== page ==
Bygones of Monroe:
Toledo Woman Buys One of Monroe's Best Business Blocks
Telephone Building on East Front Street Changes Ownership. Purchase Price Not Made Known.
Two Big Realty Deals This Week
Charles Verhoven, the Barber, Buys Building Occupied by Sam's Restaurant, on West Front Street.
During the week just coming to a close two large reality deals were transacted in Monroe and the property that changed ownership consisted of the Telephone building on East Front street and the building occupied by "Sam's" restaurant on West Front Street. It was the two largest realty deals, involving business blocks, that have been made in the city in some time and although the purchase price is not being made known in either one of the two transactions it is reported that both buildings brought about $45,000.
The Telephone building was sold by the Monroe Building company to Mrs. Emma Russell of Toledo, who has already taken possession of it. This building which is constructed of brick, was erected in 1907 by the Monroe Building company, which was originally organized with A.A. Schmidt, president; A.B. Bragdon, vice-president; and C. William Beck, secretary and treasurer. The stockholders of was sold comprised the estate of the company at the time the building A.B. Bragdon, C. William Beck, and Clifton Kolb.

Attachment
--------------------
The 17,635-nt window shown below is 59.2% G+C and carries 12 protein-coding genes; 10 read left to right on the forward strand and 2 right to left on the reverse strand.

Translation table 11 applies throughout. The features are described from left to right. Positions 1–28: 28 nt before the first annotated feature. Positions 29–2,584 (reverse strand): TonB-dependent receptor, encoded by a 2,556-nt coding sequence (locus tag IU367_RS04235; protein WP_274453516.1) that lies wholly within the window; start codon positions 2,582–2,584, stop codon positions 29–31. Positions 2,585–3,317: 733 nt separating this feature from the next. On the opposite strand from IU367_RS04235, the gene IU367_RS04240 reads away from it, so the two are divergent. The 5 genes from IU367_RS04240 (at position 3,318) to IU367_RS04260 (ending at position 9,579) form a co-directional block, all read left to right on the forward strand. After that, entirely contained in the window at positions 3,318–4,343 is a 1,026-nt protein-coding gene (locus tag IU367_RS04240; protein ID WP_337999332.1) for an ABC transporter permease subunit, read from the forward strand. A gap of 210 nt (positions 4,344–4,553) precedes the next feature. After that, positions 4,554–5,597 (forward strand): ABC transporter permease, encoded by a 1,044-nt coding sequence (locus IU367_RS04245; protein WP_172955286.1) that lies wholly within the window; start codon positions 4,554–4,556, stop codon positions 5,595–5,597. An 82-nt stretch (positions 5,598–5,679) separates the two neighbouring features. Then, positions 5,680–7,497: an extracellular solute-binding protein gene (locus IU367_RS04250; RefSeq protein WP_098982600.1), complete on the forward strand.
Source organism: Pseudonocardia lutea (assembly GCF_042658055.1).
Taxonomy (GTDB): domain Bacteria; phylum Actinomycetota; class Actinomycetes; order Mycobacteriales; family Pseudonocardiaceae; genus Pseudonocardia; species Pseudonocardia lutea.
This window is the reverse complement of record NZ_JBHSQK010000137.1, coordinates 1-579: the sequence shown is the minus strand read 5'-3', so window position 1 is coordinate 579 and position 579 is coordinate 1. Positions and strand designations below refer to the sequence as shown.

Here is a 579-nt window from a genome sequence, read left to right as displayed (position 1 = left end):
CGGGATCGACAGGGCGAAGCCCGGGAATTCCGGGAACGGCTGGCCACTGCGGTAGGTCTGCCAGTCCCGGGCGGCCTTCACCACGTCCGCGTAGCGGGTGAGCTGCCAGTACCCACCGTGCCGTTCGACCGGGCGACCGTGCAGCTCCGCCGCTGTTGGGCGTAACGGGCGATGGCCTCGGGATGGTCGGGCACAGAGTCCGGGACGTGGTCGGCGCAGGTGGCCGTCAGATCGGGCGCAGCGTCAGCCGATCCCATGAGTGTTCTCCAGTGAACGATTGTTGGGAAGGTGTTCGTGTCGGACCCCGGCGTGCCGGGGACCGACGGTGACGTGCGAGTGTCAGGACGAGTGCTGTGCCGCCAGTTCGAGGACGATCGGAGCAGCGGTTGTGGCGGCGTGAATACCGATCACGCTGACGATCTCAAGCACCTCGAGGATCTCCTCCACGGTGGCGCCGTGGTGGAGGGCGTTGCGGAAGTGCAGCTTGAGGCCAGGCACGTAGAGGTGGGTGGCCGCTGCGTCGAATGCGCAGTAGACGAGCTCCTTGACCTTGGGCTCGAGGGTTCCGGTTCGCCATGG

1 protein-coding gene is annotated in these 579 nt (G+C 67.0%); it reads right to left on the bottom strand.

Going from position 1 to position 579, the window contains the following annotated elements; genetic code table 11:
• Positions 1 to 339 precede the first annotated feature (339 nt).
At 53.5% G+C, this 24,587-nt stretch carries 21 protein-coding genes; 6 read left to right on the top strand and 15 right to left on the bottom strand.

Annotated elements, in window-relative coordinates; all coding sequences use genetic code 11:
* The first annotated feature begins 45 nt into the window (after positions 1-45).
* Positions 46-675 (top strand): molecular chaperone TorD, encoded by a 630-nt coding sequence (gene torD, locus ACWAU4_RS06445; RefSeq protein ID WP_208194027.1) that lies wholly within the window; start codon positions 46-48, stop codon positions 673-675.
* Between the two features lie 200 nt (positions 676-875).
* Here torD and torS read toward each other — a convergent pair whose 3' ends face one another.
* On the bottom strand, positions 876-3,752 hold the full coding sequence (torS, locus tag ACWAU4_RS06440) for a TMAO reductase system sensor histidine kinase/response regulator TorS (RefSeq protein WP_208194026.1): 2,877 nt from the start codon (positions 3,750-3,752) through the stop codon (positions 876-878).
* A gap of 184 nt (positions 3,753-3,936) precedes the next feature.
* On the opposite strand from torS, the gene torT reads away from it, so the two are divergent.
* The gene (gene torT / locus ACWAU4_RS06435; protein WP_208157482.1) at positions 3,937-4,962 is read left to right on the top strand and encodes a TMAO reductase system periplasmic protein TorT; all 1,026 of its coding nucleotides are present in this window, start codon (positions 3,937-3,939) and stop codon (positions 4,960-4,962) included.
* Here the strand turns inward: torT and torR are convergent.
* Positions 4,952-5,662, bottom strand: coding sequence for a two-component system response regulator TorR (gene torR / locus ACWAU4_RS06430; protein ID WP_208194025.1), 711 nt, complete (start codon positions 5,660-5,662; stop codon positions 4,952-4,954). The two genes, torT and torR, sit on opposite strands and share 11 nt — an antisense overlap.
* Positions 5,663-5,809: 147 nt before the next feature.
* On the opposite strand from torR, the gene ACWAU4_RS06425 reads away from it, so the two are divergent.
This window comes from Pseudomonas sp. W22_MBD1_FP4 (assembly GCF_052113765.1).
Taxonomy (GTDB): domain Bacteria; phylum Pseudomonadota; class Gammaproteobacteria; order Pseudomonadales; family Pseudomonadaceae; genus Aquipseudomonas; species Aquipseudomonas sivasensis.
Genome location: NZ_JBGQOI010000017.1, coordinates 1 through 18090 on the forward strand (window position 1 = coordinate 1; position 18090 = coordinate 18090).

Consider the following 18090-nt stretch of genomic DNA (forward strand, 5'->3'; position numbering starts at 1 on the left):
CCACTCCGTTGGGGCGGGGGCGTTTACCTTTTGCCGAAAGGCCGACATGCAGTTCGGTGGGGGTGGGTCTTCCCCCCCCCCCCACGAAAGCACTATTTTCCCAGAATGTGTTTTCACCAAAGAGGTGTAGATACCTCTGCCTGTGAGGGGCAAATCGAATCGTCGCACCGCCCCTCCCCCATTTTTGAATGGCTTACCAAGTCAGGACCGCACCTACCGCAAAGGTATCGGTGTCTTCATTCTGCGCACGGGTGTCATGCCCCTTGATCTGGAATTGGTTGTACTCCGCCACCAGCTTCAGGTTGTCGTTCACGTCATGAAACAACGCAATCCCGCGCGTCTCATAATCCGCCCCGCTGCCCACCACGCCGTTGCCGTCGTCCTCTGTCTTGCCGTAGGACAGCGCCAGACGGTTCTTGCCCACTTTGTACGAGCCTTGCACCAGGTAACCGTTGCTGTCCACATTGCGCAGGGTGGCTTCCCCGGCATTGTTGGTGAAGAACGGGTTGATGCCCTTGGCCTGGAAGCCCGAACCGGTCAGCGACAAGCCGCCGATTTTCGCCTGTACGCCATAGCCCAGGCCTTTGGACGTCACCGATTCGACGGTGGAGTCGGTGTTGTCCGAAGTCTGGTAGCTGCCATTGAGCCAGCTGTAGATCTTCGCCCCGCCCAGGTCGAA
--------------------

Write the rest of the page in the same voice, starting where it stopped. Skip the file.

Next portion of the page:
The Telephone building site was formerly occupied by a flour mill operated by the late W.C. Waldorf, which was later taken over by the Amendt Milling company.
The building is three stories in height and the first floor is occupied by the Michigan State Telephone company offices and Hutchin and company's Five and Ten-Cent store. The second floor is used by the Telephone company as an operating room, doctor's and law offices and the Christian Science society, while the entire third floor is used by the Knights of Columbus as lodge and club rooms.
Charles Verhoven, the barber, purchased the building on West Front street, occupied by "Sam's" restaurant. It is a two story building with basement and it was bought by Mr. Verhoven from Henry D. Hoffman. No changes will be made in this building for the present, at least.
Monroe Evening News, Aug. 2, 1919, pg. 1